Born: August 1, 1978 Primary Instrument: Piano
With his fifth album as a leader, Los Angeles-based pianist- composer-arranger Josh Nelson continues to broaden his scope with a fresh and wholly personal take on the jazz tradition. Brimming with stimulating ideas and chock-full of sterling solos from his very capable crew of trumpeter Dontae Winslow, trombonist Alan Ferber, bass clarinetist Bran Walsh, guitarist Larry Koonse, bassist Dave Robaire and drummer Dan Schnelle, Discoveries sets the bar higher than Nelson’s previous acclaimed outings2007’s Let It Go and 2009’s I Hear A Rhapsody.
Already an accomplished pianist (he was a 2006 Thelonious Monk Competition semi-finalist), Nelson is emerging as a promising composer-arranger on the West Coast scene. And while his solo piano meditations on Discoveries may invite comparisons to Brad Mehldau and Ethan Iverson, his writing throughout this ambitious release ranks alongside the work of such East Coast counterparts as Darcy James Argue and John Hollenbeck. A great admirer of composer-arrangers like Maria Schneider and Bob Brookmeyer, Nelson aspires to that lofty level with some very thoughtful and evocative writing on Discoveries.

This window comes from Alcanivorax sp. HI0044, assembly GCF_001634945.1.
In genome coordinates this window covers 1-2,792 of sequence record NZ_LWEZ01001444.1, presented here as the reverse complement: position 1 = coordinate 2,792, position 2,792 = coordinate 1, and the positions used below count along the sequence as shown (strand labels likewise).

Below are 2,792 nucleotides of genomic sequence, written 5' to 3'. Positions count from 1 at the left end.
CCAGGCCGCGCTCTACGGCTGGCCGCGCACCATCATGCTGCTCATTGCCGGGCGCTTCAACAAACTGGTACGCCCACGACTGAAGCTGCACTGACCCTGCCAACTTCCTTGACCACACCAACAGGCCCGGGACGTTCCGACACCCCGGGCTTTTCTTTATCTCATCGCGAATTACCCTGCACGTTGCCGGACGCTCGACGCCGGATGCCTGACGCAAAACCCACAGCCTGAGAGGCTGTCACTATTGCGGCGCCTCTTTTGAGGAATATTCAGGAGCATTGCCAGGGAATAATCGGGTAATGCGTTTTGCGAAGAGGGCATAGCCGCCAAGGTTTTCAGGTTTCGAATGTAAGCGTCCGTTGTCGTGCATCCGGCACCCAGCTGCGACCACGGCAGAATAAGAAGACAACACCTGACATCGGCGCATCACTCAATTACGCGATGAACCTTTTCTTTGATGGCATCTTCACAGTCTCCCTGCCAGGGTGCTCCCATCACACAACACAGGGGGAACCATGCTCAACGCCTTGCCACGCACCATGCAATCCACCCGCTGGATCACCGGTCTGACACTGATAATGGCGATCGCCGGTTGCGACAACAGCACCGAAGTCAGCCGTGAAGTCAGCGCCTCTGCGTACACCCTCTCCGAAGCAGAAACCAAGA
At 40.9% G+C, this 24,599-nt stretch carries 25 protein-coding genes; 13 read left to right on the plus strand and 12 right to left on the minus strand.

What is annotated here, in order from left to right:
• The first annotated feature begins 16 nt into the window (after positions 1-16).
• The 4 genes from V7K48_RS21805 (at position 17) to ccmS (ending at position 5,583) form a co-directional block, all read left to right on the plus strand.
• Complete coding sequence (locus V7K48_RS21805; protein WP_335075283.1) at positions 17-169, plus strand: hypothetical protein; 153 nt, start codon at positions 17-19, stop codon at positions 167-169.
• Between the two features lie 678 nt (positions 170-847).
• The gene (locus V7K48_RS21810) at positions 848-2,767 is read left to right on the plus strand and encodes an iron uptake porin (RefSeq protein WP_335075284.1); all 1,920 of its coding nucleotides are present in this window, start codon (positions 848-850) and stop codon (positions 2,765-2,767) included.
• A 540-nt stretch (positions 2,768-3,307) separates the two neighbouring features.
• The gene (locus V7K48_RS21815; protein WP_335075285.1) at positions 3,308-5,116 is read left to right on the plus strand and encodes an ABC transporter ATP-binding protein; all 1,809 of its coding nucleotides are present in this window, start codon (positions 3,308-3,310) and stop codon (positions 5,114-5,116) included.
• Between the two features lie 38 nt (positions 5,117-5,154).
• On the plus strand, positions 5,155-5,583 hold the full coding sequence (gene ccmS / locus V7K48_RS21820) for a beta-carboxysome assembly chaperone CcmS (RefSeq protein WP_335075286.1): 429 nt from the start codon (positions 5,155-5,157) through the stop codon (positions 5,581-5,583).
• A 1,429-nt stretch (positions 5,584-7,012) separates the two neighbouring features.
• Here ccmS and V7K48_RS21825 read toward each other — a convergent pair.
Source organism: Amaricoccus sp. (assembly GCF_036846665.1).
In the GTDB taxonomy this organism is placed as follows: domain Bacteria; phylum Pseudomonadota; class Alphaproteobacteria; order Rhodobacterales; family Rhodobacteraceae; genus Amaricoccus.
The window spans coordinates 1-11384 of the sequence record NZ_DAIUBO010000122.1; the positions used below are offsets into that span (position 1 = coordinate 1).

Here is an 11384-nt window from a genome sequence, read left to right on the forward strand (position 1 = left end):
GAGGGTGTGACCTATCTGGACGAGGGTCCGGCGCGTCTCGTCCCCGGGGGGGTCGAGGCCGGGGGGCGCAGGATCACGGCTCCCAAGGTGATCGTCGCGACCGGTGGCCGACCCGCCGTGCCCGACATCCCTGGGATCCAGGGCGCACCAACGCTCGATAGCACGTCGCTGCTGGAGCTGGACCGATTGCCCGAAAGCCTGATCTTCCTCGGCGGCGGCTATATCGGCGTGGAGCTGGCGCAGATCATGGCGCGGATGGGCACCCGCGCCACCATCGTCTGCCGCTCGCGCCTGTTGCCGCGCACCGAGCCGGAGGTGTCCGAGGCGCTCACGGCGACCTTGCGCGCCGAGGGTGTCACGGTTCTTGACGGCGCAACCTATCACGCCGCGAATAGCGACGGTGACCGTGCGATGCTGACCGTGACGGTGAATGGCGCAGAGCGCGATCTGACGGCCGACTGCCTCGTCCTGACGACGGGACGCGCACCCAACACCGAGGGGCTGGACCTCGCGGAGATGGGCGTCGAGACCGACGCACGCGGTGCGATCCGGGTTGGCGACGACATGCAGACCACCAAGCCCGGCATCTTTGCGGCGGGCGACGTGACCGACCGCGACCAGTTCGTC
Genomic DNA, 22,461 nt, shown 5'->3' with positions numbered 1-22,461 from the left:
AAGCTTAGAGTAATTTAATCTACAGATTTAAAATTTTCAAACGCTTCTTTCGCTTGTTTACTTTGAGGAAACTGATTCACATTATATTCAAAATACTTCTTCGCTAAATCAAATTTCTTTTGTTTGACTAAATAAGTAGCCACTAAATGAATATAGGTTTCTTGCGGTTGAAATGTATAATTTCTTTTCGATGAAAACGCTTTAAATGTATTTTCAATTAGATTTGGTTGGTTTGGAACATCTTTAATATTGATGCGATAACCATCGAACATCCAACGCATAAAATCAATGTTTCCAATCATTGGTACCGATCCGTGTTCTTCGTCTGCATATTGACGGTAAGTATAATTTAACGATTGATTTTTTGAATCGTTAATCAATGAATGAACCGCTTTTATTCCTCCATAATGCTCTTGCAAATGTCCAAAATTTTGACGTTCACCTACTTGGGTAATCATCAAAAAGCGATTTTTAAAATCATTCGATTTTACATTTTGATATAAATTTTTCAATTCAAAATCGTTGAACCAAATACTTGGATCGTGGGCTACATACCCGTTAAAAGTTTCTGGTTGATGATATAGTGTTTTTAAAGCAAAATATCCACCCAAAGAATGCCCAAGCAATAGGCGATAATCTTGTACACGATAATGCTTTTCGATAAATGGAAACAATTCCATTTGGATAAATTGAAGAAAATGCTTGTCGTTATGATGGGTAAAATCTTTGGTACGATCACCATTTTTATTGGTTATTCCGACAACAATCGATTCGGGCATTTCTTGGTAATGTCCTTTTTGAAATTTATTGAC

Citing Herbie Hancock’s Speak Like a Child and The Prisoner as major influences for the overall vibe of this project, Nelson also points to visionary writers Jules Verne and H.G. Wells as cornerstones for this project. “This record was definitely inspired by some of my childhood and ongoing obsessions with early sci-fi steampunk imagery that comes out of Jules Verne’s writing, H.G. Wells’ writings and movies like The Time Machine, which is based on Wells’ book, and 20,000 Leagues Under the Sea, based on Verne’s book. And I’m trying to manifest all that stuff into basically a jazz record, more or less.”
Other influences do come into play on Discoveries. The majestic opener, “Atma-Krandana,” is Nelson’s attempt to capture in music the essence of that Vedic phrase meaning “a crying of the soul.” Vanessa Robaire adds an ethereal quality with her wordless vocals on the luminous melody while trombonist Ferber and trumpeter Winslow engage in some cascading exchanges before Nelson and Koonse take up some spirited call-and-response. “Sinking Ship,” an affecting piece marked by descending harmonic motion, was written (or “discovered”) by Nelson while hiking in Bryce Canyon National Park in Utah. “I happened upon a mesmerizing natural rock formation called the Sinking Ship,” he explains. Ferber turns in an exhilarating, freewheeling trombone solo here, fueled by Schnelle’s dynamic touch on the kit, while Nelson responds with a potent solo of his own.